Marriage-related crimes

Although the Women’s Charter governs marriage and its validity, The Penal Act also makes provisions for marriage-related crimes.

Deception about marriage status:

A man who tricks a woman into cohabiting with him, or having sexual intercourse with him, in the belief that they are lawfully married (when they in actual fact are not), is guilty of “Cohabitation caused by a man deceitfully inducing a belief of lawful marriage”.

Interestingly, it should be noted that this is a gender-specific crime, and can only be committed by men unto women. Whereas both genders can be charged for “going through a marriage ceremony with fraudulent intent without lawful marriage”: in which a party goes through a marriage ceremony knowing that they are not going to be lawfully married.

If charged with the first deception (under s.493 of the penal code), a man can face imprisonment for up to 10 years, and shall also be liable to fine. The second deception is liable to (under s.496 of the penal code)imprisonment for a term up to 7 years, and may also be liable to fine.

Marriage when already lawfully married:

If you are married to someone whilst you have already been married to a husband or wife (and your marriage is still not void/you are not yet divorced), the latest marriage is declared void, and you may be found guilty of “marrying again during the lifetime of husband or wife” under s.494 of the Penal Code, which is punishablewith imprisonment for up to 7 years.

It is important to note that the penalties are increased if you willingly concealed the fact that you were already married to the latest party you are marrying. This is an offence under s.495, which is punishable with imprisonment up to 10 years, and shall also be liable to fine.

Due to the nature of these offences, it is important to seek legal advice from a lawyer in Singapore trained in both family law and divorce proceedings in Singapore. Civil litigation lawyers can help you through a difficult criminal process, whilst a divorce lawyer will guarantee you are properly unwed at the time of remarriage.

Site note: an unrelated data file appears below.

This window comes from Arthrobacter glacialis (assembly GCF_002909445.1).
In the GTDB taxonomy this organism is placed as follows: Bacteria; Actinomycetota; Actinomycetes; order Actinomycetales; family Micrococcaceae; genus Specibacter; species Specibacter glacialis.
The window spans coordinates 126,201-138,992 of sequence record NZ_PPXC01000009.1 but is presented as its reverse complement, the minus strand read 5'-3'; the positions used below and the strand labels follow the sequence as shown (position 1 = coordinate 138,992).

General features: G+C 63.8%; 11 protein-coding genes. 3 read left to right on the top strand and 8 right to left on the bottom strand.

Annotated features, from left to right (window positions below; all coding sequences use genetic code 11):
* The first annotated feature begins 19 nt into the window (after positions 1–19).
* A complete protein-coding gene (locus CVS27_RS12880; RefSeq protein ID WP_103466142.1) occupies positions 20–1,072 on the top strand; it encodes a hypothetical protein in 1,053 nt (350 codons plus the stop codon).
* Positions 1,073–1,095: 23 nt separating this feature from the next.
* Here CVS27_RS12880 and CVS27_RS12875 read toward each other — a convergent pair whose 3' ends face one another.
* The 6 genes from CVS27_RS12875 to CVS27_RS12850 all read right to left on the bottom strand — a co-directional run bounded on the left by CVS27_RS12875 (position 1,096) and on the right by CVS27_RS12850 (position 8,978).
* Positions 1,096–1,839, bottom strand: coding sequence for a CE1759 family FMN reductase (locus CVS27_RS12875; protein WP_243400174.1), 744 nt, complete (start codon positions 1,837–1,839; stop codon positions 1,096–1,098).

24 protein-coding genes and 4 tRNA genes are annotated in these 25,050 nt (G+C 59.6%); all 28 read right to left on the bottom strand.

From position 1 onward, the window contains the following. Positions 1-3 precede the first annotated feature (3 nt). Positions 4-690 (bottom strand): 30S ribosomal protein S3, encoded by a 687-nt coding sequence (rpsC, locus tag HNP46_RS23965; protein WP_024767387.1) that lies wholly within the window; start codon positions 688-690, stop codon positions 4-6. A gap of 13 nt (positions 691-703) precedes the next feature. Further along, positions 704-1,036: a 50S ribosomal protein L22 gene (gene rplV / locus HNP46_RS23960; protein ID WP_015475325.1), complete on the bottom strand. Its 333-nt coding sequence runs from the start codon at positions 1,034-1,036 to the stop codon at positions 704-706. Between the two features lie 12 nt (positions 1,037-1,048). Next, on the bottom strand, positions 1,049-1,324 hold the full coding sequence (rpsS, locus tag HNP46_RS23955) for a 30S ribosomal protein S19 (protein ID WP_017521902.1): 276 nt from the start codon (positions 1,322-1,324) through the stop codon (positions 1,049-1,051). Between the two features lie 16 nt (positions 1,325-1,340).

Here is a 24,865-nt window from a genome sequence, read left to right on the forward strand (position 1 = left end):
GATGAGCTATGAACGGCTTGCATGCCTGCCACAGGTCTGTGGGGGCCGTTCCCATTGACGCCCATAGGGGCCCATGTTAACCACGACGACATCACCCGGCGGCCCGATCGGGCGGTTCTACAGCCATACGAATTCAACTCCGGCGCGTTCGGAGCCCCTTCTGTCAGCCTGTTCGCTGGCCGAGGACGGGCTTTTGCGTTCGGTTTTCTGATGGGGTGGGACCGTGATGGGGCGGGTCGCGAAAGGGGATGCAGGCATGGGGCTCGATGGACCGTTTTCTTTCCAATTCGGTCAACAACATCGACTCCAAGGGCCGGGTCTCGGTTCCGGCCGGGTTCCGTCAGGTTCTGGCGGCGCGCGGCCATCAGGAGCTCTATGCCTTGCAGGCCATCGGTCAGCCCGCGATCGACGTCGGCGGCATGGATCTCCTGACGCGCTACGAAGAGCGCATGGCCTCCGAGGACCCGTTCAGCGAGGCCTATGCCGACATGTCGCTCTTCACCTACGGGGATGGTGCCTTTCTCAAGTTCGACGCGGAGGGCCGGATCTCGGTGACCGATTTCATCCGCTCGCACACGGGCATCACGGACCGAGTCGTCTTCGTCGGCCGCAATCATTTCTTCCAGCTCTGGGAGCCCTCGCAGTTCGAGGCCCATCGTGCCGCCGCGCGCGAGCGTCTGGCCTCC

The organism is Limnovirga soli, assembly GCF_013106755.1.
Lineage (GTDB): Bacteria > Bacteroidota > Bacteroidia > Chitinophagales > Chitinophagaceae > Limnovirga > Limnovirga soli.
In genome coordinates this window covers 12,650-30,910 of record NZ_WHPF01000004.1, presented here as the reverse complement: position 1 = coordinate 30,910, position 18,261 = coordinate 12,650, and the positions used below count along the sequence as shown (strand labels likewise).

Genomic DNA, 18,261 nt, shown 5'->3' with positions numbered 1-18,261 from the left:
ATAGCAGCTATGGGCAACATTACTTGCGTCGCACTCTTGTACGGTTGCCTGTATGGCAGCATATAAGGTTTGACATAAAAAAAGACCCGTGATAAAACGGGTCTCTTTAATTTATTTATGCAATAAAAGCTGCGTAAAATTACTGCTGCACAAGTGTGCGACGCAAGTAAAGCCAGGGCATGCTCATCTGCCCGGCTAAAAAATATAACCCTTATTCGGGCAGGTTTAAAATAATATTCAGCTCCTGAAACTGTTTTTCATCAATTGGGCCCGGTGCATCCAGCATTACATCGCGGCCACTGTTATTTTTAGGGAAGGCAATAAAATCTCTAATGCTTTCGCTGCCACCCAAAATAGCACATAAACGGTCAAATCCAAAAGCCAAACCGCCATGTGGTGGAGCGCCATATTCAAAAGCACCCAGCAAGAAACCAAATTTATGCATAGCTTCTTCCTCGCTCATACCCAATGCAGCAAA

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Singapore Divorce Mediation Lawyers


What is Divorce Mediation?

Mediation in divorce is an alternative dispute resolution process which allows parties going through a divorce to reach an agreed settlement amicably through a neutral third party – the mediator.

The mediator functions to ensure that the agreement reached is one that the parties made voluntarily and through a fully informed decision. This is done through facilitating discussion between the parties, during which the mediator highlights important issues that the parties might have overlooked. These steps are necessary to ensure that the parties are fully informed of the details and consequences of their agreement.

The mediator’s role is however limited to providing guidance and the drafting of the final agreement, and the mediator will not make any ruling or finding with respect to the dispute unless expressly requested by all the parties involved. Ultimately, the mediator is but a neutral third party, and the terms of the agreement are to be created by the divorcing parties themselves.

The mediation process is confidential and all documents and information involved in the mediation will be privileged and not admissible as evidence or discoverable in any proceedings linked to the dispute unless these documents would have been admissible or discoverable in any event.


As compared to litigation which is expensive, time-consuming and aggressive, which might be detrimental to the parties’ already strained relationship, mediation provides a cheaper, less time-consuming and more amicable platform for divorcing parties whose relationship is not beyond that of discussion and coming to an agreement.

As compared to acting without lawyers, mediation provides a platform for the parties to better understand their rights and entitlements and therefore reach an agreement which would be in their best interest.